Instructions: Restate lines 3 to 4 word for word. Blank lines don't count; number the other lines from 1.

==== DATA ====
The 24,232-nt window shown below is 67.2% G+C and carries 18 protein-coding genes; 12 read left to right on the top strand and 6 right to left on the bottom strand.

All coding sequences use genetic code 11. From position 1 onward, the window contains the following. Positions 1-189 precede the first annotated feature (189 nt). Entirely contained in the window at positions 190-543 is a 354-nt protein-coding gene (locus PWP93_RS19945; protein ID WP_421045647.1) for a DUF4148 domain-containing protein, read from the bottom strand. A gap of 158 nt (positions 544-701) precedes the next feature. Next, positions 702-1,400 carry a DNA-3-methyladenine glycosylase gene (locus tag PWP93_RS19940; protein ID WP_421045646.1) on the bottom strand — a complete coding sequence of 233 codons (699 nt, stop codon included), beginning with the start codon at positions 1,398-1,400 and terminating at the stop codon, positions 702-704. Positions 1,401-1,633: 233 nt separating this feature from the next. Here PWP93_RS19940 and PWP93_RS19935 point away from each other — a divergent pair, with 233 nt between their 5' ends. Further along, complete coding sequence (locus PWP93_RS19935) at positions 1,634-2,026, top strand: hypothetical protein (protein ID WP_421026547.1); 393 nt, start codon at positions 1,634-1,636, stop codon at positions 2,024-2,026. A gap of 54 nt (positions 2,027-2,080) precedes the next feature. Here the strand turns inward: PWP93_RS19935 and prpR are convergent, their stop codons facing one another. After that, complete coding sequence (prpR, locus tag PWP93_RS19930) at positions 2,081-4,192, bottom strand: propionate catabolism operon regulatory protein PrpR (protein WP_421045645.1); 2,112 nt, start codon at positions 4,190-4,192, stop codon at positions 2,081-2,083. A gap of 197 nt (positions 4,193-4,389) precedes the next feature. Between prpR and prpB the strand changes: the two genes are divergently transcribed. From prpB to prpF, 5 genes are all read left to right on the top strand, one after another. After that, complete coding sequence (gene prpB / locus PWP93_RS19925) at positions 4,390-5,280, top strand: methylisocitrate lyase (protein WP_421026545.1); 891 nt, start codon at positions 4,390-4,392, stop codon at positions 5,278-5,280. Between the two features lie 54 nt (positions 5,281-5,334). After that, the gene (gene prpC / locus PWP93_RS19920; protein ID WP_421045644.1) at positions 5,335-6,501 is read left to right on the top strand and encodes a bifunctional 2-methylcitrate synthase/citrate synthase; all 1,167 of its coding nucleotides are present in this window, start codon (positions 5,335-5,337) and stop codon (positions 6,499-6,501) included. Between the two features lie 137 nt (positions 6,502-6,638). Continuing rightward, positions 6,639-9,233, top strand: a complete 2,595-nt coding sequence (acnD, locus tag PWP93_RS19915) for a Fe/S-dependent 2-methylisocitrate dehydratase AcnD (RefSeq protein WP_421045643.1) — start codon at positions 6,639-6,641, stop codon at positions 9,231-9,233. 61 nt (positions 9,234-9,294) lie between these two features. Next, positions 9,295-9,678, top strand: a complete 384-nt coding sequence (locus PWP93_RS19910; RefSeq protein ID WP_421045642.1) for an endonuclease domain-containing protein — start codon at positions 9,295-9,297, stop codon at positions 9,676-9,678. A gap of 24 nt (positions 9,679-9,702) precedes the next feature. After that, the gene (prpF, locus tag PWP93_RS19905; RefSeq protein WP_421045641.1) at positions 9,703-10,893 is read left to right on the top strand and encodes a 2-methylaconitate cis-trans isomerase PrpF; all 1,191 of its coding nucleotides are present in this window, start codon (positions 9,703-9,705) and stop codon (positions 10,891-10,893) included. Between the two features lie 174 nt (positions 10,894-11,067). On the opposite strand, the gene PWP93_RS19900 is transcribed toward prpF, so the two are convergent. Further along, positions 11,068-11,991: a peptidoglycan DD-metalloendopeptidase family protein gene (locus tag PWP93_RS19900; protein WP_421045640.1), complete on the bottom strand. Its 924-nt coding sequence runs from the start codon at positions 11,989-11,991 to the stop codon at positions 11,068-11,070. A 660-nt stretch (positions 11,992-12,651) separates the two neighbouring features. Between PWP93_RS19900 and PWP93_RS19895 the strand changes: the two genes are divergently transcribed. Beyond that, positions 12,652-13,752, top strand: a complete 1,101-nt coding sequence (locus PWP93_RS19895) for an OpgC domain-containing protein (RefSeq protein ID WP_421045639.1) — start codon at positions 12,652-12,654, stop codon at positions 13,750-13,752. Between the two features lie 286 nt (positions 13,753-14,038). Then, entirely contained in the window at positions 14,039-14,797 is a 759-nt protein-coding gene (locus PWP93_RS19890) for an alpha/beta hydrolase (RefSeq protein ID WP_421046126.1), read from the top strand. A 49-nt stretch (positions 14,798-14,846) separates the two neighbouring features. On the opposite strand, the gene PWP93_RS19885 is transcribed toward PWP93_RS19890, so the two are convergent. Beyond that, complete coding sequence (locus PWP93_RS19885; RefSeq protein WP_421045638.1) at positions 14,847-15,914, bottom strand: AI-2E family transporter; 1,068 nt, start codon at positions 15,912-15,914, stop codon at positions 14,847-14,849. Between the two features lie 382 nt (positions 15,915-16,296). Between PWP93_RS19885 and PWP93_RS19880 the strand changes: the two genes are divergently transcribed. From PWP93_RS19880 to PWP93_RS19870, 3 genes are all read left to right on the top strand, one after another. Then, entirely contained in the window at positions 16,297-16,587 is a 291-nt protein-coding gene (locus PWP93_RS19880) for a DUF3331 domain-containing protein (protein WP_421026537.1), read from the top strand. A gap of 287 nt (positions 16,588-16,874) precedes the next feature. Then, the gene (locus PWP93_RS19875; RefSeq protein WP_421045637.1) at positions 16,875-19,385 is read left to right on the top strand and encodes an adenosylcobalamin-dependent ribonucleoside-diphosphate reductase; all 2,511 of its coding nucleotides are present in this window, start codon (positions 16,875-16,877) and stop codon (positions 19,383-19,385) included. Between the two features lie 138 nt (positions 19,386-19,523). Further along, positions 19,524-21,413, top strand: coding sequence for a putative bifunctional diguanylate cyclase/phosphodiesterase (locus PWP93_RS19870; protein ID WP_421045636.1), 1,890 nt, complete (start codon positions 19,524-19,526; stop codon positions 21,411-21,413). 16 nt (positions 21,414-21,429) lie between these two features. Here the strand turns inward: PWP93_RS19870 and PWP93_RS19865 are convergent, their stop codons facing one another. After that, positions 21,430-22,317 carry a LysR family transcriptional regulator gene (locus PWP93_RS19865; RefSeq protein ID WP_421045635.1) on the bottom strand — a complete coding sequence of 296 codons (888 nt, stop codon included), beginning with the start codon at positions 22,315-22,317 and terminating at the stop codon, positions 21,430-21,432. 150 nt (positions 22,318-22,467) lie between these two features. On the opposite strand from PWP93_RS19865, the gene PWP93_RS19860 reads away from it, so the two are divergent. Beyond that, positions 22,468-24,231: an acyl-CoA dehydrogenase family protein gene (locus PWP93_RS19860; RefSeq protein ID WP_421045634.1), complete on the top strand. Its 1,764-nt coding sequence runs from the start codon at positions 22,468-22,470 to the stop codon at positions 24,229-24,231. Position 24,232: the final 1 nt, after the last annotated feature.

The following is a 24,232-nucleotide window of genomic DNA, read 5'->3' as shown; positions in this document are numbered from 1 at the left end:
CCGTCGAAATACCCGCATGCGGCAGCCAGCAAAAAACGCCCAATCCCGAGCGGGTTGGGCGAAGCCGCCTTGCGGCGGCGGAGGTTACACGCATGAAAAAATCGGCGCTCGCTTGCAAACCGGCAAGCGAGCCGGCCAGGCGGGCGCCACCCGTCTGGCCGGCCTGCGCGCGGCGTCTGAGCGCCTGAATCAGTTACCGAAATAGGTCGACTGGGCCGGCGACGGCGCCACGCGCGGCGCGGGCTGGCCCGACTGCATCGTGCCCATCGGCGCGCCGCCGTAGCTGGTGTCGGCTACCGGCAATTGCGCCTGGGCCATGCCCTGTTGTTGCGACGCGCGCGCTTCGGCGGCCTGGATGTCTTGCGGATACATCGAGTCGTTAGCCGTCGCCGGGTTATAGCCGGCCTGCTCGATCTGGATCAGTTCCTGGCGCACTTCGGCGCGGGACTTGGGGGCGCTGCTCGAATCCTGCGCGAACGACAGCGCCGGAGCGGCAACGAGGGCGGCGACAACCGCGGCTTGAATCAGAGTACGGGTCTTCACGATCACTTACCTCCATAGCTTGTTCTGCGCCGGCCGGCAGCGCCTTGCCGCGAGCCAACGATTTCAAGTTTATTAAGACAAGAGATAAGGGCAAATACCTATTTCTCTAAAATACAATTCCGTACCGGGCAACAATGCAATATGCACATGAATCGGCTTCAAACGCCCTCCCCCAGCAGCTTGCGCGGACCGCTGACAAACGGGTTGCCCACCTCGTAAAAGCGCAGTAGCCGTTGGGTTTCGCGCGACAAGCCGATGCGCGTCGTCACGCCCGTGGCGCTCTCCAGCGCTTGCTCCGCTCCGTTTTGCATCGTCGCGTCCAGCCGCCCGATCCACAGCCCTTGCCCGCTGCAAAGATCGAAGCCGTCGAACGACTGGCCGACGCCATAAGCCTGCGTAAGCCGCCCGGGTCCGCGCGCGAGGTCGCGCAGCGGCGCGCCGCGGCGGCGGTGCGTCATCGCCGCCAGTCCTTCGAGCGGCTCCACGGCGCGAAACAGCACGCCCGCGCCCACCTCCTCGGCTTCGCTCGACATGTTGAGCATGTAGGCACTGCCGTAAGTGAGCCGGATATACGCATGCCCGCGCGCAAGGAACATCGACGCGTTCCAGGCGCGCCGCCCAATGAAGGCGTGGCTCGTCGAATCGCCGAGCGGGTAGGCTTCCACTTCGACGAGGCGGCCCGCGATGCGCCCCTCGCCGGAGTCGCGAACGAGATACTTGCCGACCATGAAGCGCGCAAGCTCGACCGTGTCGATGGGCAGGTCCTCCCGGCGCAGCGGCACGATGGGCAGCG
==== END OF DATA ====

The following is a 24,232-nucleotide window of genomic DNA, read 5'->3' as shown; positions in this document are numbered from 1 at the left end:
CCGTCGAAATACCCGCATGCGGCAGCCAGCAAAAAACGCCCAATCCCGAGCGGGTTGGGCGAAGCCGCCTTGCGGCGGCGGAGGTTACACGCATGAAAAAATCGGCGCTCGCTTGCAAACCGGCAAGCGAGCCGGCCAGGCGGGCGCCACCCGTCTGGCCGGCCTGCGCGCGGCGTCTGAGCGCCTGAATCAGTTACCGAAATAGGTCGACTGGGCCGGCGACGGCGCCACGCGCGGCGCGGGCTGGCCCGACTGCATCGTGCCCATCGGCGCGCCGCCGTAGCTGGTGTCGGCTACCGGCAATTGCGCCTGGGCCATGCCCTGTTGTTGCGACGCGCGCGCTTCGGCGGCCTGGATGTCTTGCGGATACATCGAGTCGTTAGCCGTCGCCGGGTTATAGCCGGCCTGCTCGATCTGGATCAGTTCCTGGCGCACTTCGGCGCGGGACTTGGGGGCGCTGCTCGAATCCTGCGCGAACGACAGCGCCGGAGCGGCAACGAGGGCGGCGACAACCGCGGCTTGAATCAGAGTACGGGTCTTCACGATCACTTACCTCCATAGCTTGTTCTGCGCCGGCCGGCAGCGCCTTGCCGCGAGCCAACGATTTCAAGTTTATTAAGACAAGAGATAAGGGCAAATACCTATTTCTCTAAAATACAATTCCGTACCGGGCAACAATGCAATATGCACATGAATCGGCTTCAAACGCCCTCCCCCAGCAGCTTGCGCGGACCGCTGACAAACGGGTTGCCCACCTCGTAAAAGCGCAGTAGCCGTTGGGTTTCGCGCGACAAGCCGATGCGCGTCGTCACGCCCGTGGCGCTCTCCAGCGCTTGCTCCGCTCCGTTTTGCATCGTCGCGTCCAGCCGCCCGATCCACAGCCCTTGCCCGCTGCAAAGATCGAAGCCGTCGAACGACTGGCCGACGCCATAAGCCTGCGTAAGCCGCCCGGGTCCGCGCGCGAGGTCGCGCAGCGGCGCGCCGCGGCGGCGGTGCGTCATCGCCGCCAGTCCTTCGAGCGGCTCCACGGCGCGAAACAGCACGCCCGCGCCCACCTCCTCGGCTTCGCTCGACATGTTGAGCATGTAGGCACTGCCGTAAGTGAGCCGGATATACGCATGCCCGCGCGCAAGGAACATCGACGCGTTCCAGGCGCGCCGCCCAATGAAGGCGTGGCTCGTCGAATCGCCGAGCGGGTAGGCTTCCACTTCGACGAGGCGGCCCGCGATGCGCCCCTCGCCGGAGTCGCGAACGAGATACTTGCCGACCATGAAGCGCGCAAGCTCGACCGTGTCGATGGGCAGGTCCTCCCGGCGCAGCGGCACGATGGGCAGCG